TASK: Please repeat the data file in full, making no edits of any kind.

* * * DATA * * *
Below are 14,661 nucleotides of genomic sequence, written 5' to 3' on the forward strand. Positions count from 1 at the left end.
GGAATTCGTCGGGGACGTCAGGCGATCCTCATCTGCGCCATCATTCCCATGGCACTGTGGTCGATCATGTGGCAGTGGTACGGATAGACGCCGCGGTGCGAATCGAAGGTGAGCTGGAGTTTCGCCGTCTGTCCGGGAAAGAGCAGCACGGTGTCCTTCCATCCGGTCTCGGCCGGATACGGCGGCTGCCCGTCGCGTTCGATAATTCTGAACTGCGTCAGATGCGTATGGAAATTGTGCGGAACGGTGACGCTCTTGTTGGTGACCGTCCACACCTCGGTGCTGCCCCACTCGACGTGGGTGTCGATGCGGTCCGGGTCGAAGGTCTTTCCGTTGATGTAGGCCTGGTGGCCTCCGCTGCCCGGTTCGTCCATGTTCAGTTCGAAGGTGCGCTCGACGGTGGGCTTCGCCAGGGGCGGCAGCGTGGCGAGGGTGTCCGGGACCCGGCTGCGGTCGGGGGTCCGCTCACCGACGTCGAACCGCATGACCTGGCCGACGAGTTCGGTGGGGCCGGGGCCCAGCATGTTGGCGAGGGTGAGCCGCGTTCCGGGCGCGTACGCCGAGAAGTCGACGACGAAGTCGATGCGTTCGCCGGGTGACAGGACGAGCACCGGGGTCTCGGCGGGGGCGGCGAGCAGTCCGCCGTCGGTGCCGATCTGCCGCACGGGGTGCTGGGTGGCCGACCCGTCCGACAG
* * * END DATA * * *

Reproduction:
Below are 14,661 nucleotides of genomic sequence, written 5' to 3' on the forward strand. Positions count from 1 at the left end.
GGAATTCGTCGGGGACGTCAGGCGATCCTCATCTGCGCCATCATTCCCATGGCACTGTGGTCGATCATGTGGCAGTGGTACGGATAGACGCCGCGGTGCGAATCGAAGGTGAGCTGGAGTTTCGCCGTCTGTCCGGGAAAGAGCAGCACGGTGTCCTTCCATCCGGTCTCGGCCGGATACGGCGGCTGCCCGTCGCGTTCGATAATTCTGAACTGCGTCAGATGCGTATGGAAATTGTGCGGAACGGTGACGCTCTTGTTGGTGACCGTCCACACCTCGGTGCTGCCCCACTCGACGTGGGTGTCGATGCGGTCCGGGTCGAAGGTCTTTCCGTTGATGTAGGCCTGGTGGCCTCCGCTGCCCGGTTCGTCCATGTTCAGTTCGAAGGTGCGCTCGACGGTGGGCTTCGCCAGGGGCGGCAGCGTGGCGAGGGTGTCCGGGACCCGGCTGCGGTCGGGGGTCCGCTCACCGACGTCGAACCGCATGACCTGGCCGACGAGTTCGGTGGGGCCGGGGCCCAGCATGTTGGCGAGGGTGAGCCGCGTTCCGGGCGCGTACGCCGAGAAGTCGACGACGAAGTCGATGCGTTCGCCGGGTGACAGGACGAGCACCGGGGTCTCGGCGGGGGCGGCGAGCAGTCCGCCGTCGGTGCCGATCTGCCGCACGGGGTGCTGGGTGGCCGACCCGTCCGACAG